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I use that little worm drive once in a while, but my favorite, go-to circular saws, are the PC 347, and 743.  They are no longer made, but strong and light magnesium sidewinders.  They are identical mirror images with one a right blade, and one a left blade.  I also have a right blade one with a brake just for trimming rafter tails to length.  Mine are probably twenty years old, have built a number of houses with them, they get used every week, and still run smooth and true.  They must have made a lot of them, because any time I look there are some on ebay in good shape.

 

For me, regular sized worm drives are mostly good for cutting on the deck, holding the board across your instep, so you don't have to bend over so far, but I almost never do that anyway.  The mag sidewinders are almost as easy to reach across a sheet of plywood with as the little sidewinder.

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My brain tends to go off at strange tangents at times

 

My suggestion is, if you don't own either, get a worm drive PC first. Everyone on the planet should own this great saw. Infact, hospitals should give them to newborns. 

My brain tends to go off at rather strange tangents at times and this prompted one.

 

I think this could help reduce the problem of absentee fathers not contributing to the well-being of their kids. Every newborn is issued with a toolkit and dad can use it only if he helps with the upbringing.

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It was barely used. My dad bought it from a hardware store that was going out of business in the 80s. It was new old stock when he got it. Paid something like $25 for it. I'm gonna say it's probably from the late 50s. The dust expulsion port that shoots a stream of dust out is less than clean. The saw has been used maybe 2 dozen times for some sheet goods and framing.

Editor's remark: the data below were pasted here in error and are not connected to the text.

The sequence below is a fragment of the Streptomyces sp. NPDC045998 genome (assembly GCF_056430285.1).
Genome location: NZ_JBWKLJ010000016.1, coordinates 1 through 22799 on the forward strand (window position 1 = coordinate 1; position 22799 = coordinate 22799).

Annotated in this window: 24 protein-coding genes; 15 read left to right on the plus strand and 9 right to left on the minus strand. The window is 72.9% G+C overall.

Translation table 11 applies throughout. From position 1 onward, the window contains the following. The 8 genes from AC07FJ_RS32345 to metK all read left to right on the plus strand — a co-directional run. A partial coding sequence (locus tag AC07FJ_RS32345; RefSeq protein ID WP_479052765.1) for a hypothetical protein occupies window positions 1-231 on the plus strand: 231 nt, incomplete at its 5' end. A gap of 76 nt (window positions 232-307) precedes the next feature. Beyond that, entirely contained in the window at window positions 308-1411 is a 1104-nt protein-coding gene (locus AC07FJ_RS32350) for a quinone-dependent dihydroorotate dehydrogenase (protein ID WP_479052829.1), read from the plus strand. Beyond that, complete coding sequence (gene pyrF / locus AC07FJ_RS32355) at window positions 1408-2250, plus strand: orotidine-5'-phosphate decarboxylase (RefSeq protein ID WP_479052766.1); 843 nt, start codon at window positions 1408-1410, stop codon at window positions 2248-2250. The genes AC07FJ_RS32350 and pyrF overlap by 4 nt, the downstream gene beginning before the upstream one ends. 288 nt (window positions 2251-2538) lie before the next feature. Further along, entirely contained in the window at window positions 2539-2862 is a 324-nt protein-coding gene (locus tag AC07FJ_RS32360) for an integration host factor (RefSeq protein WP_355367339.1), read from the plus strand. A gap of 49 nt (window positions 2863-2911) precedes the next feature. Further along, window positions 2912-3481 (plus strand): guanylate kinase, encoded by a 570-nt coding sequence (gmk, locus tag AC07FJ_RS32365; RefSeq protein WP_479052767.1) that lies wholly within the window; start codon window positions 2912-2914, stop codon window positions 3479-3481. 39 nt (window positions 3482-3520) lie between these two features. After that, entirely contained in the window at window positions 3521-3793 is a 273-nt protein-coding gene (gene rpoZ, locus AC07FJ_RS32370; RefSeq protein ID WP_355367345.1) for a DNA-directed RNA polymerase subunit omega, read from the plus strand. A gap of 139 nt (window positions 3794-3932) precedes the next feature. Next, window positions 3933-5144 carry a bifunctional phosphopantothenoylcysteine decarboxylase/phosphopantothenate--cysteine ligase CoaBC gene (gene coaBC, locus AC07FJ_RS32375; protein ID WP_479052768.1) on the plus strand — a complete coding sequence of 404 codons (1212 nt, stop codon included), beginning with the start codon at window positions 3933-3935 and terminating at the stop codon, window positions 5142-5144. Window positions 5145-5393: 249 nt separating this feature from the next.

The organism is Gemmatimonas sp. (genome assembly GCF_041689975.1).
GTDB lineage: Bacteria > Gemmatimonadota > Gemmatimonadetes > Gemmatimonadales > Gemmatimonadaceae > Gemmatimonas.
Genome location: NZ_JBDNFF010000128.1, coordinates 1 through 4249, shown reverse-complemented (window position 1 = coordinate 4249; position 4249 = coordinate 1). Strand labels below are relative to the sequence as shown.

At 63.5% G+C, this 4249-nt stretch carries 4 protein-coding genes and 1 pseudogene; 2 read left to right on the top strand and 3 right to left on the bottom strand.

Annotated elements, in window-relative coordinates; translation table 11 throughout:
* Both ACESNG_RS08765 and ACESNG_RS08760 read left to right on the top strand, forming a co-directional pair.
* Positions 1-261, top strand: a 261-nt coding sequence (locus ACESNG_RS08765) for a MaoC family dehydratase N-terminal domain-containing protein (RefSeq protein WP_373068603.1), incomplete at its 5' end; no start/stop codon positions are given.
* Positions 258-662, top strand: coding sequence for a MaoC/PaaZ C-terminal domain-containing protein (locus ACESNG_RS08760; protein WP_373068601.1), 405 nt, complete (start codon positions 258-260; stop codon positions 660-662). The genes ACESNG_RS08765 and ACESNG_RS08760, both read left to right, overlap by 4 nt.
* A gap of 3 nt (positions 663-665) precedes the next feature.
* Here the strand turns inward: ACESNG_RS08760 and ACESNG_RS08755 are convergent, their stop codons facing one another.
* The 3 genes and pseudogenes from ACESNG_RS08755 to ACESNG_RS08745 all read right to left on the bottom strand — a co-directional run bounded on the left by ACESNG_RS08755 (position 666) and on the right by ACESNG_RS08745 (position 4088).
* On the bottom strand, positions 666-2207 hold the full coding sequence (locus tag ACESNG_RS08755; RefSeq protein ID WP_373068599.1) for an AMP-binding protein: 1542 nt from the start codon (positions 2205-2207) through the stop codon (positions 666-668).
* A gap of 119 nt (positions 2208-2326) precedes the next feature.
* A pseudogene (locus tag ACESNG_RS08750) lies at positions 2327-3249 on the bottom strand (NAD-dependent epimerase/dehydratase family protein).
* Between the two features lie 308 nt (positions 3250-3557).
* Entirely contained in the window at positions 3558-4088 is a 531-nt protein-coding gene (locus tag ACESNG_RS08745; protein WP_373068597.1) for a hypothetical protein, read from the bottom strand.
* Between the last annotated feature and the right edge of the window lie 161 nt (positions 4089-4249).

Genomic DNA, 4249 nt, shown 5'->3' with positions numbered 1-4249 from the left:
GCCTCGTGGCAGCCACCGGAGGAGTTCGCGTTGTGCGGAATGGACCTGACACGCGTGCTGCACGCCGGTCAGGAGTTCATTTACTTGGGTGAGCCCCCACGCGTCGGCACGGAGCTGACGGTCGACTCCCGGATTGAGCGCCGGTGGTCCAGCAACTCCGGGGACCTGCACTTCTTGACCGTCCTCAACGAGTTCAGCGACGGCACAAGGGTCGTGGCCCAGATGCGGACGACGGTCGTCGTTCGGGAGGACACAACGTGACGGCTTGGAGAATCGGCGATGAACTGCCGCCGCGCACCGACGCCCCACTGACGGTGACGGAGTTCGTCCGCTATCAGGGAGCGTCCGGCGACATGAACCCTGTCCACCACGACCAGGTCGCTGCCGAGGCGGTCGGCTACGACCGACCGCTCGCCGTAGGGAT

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Several of my first houses, I built with one of those 597s.  It was used when I bought it.  They kept that design for a couple of decades at least, but there became more and more plastic on them.  I have them in order hanging in a storage shed. 

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Points to ponder:

It looks like a drill motor with a worm gear. Kind of hard to do wrong.

It looks like plastic and aluminum plate settings. For accuracy this might be a drawback.

Amazon is good about returns. Unpackage carefully and examine the saw before plugging it in. If things do not seem up to par, carefully repackage and send it back.

We used battery DeWalts like this on the job all the time. That, a stack of cedar shakes, and a block plane made me lots of green. I cannot think a corded version like was linked would be worse.

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Since I'm normally only breaking down a few sheets at a time, I normally use my DeWalt 18v.

 

One thing to be aware of on cordless circular saws is that the stock blades really suck.   Adding one of these to both of my cordless saws probably quadruped the battery life.

 

Corded saws are great for building decks and continuous use, but I do very little of that...